Murphy: cuts in staff likely


Kayla Friedrich

Barbara Murphy

JSC President Barbra Murphy held a second budget meeting to discuss possible solutions to JSC’s ongoing budgetary problems, including an announcement of likely impending staff cuts.

“We are looking at, with near-certainty, some reductions in staffing,” said Murphy, during the April 5 meeting. “I know how painful this is…It is my hope to make these cuts as fair and equitable as possible across the college. I know it will not feel equitable and fair to everyone, especially someone touched by these reductions.”

The staff reductions will include the elimination of certain as-yet-to-be determined positions. The announcement identifying which specific positions will be cut and who will be affected will be made sometime next week, Murphy said.

According to Murphy, the primary consideration guiding those cuts will be to have as little effect on the students as possible. The cuts will be made as part of the effort to close the $1.5 million gap in the budget for 2015. Murphy attributed the current budget challenges to a variety of factors, including diminished support from the Legislature, the current demographic downturn, a decline in enrollment, some selective blindness by the public about the value of higher education and the obligations to post-retirement costs for JSC employees.

Measures to close the budget gap have been informed by a special budget task force composed of Dean of Student Life and College Relations David Bergh, Business Office Controller Toby Stewart, Dean of Academic Affairs Daniel Regan, Professor of Environmental and Health Sciences Elizabeth Dolci, Dean of Administration Sharron Scott, Professor of Business and Economics Jim Black, Director of Public safety Michael Palagonia, and Director of Athletics and Recreation Jamey Ventura.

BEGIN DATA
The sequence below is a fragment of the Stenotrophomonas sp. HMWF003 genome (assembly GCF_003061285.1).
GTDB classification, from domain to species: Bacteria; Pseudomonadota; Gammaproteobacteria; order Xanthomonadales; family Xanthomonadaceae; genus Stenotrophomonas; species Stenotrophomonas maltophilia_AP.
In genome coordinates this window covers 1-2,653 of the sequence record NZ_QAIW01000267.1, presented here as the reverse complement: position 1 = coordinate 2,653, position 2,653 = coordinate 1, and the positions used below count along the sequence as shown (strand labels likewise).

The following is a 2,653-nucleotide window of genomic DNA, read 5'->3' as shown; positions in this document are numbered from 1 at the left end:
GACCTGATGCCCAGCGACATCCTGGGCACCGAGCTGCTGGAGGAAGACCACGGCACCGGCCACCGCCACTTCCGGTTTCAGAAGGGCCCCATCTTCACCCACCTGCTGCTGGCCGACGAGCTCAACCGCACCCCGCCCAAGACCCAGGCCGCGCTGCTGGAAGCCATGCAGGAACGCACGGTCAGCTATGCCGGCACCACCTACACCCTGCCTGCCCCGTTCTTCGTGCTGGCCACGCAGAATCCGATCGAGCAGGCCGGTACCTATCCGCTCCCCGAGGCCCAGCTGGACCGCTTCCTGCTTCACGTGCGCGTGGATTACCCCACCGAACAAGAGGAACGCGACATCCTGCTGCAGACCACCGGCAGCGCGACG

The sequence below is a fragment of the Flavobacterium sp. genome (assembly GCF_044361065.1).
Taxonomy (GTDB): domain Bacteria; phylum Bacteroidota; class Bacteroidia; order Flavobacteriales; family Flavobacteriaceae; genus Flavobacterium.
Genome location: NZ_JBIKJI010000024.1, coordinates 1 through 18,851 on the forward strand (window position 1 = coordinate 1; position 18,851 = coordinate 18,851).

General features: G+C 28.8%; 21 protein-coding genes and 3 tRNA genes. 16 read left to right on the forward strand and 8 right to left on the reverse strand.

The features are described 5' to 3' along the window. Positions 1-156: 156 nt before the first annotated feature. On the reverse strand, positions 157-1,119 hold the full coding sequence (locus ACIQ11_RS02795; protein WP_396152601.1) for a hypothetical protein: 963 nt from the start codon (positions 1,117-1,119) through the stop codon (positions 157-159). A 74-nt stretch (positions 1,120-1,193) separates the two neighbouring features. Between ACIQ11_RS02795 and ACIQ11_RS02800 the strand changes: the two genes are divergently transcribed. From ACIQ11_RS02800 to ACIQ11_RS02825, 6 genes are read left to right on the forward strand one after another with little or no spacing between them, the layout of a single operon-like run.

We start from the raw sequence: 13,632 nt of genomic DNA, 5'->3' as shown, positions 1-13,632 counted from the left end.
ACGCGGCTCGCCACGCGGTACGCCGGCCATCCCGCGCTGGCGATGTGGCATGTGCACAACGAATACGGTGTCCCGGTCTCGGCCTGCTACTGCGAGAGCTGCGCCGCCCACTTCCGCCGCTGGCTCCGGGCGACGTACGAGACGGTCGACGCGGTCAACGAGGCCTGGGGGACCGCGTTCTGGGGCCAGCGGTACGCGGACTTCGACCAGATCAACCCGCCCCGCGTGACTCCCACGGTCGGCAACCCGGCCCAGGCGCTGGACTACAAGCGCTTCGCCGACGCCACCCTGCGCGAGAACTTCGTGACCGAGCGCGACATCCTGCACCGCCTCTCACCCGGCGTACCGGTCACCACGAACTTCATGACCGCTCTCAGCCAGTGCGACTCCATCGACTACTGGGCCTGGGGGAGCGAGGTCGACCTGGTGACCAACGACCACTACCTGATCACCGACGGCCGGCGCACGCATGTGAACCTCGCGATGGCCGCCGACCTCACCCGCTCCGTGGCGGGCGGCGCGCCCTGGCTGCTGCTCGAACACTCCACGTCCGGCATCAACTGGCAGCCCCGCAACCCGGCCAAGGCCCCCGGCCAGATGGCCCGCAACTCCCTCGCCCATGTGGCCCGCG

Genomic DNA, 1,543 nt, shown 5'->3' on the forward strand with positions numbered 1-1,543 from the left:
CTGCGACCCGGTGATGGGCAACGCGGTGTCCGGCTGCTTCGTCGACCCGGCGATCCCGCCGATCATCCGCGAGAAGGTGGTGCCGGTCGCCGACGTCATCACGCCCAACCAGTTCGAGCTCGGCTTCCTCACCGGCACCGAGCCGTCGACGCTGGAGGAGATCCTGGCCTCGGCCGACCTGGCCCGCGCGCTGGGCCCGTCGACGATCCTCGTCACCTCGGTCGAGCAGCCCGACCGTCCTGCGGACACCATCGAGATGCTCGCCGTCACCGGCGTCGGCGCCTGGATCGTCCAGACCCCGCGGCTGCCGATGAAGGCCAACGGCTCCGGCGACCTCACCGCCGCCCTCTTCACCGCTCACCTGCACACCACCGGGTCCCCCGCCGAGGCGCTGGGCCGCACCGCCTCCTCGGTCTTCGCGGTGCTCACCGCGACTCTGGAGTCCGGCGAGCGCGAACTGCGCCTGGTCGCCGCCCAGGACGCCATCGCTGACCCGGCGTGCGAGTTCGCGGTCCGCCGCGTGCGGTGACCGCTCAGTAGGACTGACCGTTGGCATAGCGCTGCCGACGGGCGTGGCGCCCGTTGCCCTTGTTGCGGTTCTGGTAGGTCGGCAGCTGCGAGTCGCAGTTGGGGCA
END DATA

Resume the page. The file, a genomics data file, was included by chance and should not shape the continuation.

This group has been looking at the college’s financial costs and revenue from a small-unit perspective as well from as a large, overall college perspective. They have held a series of meetings to discuss ideas for generating revenue, cutting costs, and saving money. The committee also received hundreds of suggestions from staff, faculty, and students.

All of these suggestions were presented and weighed carefully prior to any cuts.

“I’ve heard two perspectives,” said Murphy. “One is understandable anxiety and confusion, balanced with [the fact that] we have been through this before. This college has had hard financial times and gotten through them.”

Murphy said the 2015 budget is going to be balanced through various savings, revenue from enrollment, and use of one-time reserves. The college is allowed to store up to 5 percent of its budget in these reserves.

Cost-saving measures include a reduction of in-house catering, a reduction of stipends for what Murphy described as “individual pieces of work” and reductions in part-time faculty and overload costs already announced. (See Basement Medicine, Issue 5).

The primary costs driving the 2015 budget are personnel, including retirement benefits, as well as various utilities, such as fuel, and financial aid for students. The largest share of personnel is based in instruction and direct student services.

Sources of potential revenue involve increasing enrollment and retention rates for the college, which Murphy called a multi-year problem. This would mean an increase in both on-campus students and students in the External Degree Program. In an effort to attract more students, several new academic programs will be offered, including sport administration and health sports psychology.